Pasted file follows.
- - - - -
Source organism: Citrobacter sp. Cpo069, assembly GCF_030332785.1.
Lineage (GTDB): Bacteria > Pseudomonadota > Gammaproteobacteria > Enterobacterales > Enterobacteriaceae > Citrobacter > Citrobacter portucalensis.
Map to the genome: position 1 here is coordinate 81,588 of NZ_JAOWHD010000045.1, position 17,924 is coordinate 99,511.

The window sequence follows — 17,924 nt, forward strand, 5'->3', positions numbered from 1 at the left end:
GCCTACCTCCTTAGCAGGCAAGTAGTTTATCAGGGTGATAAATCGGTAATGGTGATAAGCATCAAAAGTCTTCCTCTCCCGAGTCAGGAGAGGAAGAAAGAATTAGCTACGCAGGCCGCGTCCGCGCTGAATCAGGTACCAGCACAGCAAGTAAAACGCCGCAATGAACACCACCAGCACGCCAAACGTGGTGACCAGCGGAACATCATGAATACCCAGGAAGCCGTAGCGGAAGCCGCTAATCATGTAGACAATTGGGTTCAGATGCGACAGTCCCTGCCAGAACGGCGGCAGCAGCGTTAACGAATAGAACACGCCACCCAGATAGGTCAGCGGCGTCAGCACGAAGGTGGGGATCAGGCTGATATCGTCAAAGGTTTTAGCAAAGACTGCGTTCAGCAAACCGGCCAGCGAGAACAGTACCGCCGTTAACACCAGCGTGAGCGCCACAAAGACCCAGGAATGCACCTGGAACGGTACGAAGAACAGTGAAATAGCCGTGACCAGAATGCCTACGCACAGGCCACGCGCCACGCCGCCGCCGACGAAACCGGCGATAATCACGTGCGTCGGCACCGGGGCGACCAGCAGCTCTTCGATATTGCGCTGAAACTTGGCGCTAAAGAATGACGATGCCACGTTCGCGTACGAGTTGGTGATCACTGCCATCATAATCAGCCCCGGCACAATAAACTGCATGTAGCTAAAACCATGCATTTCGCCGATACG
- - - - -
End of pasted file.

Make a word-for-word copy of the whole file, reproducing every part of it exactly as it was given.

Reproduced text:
Source organism: Citrobacter sp. Cpo069, assembly GCF_030332785.1.
Lineage (GTDB): Bacteria > Pseudomonadota > Gammaproteobacteria > Enterobacterales > Enterobacteriaceae > Citrobacter > Citrobacter portucalensis.
Map to the genome: position 1 here is coordinate 81,588 of NZ_JAOWHD010000045.1, position 17,924 is coordinate 99,511.

The window sequence follows — 17,924 nt, forward strand, 5'->3', positions numbered from 1 at the left end:
GCCTACCTCCTTAGCAGGCAAGTAGTTTATCAGGGTGATAAATCGGTAATGGTGATAAGCATCAAAAGTCTTCCTCTCCCGAGTCAGGAGAGGAAGAAAGAATTAGCTACGCAGGCCGCGTCCGCGCTGAATCAGGTACCAGCACAGCAAGTAAAACGCCGCAATGAACACCACCAGCACGCCAAACGTGGTGACCAGCGGAACATCATGAATACCCAGGAAGCCGTAGCGGAAGCCGCTAATCATGTAGACAATTGGGTTCAGATGCGACAGTCCCTGCCAGAACGGCGGCAGCAGCGTTAACGAATAGAACACGCCACCCAGATAGGTCAGCGGCGTCAGCACGAAGGTGGGGATCAGGCTGATATCGTCAAAGGTTTTAGCAAAGACTGCGTTCAGCAAACCGGCCAGCGAGAACAGTACCGCCGTTAACACCAGCGTGAGCGCCACAAAGACCCAGGAATGCACCTGGAACGGTACGAAGAACAGTGAAATAGCCGTGACCAGAATGCCTACGCACAGGCCACGCGCCACGCCGCCGCCGACGAAACCGGCGATAATCACGTGCGTCGGCACCGGGGCGACCAGCAGCTCTTCGATATTGCGCTGAAACTTGGCGCTAAAGAATGACGATGCCACGTTCGCGTACGAGTTGGTGATCACTGCCATCATAATCAGCCCCGGCACAATAAACTGCATGTAGCTAAAACCATGCATTTCGCCGATACG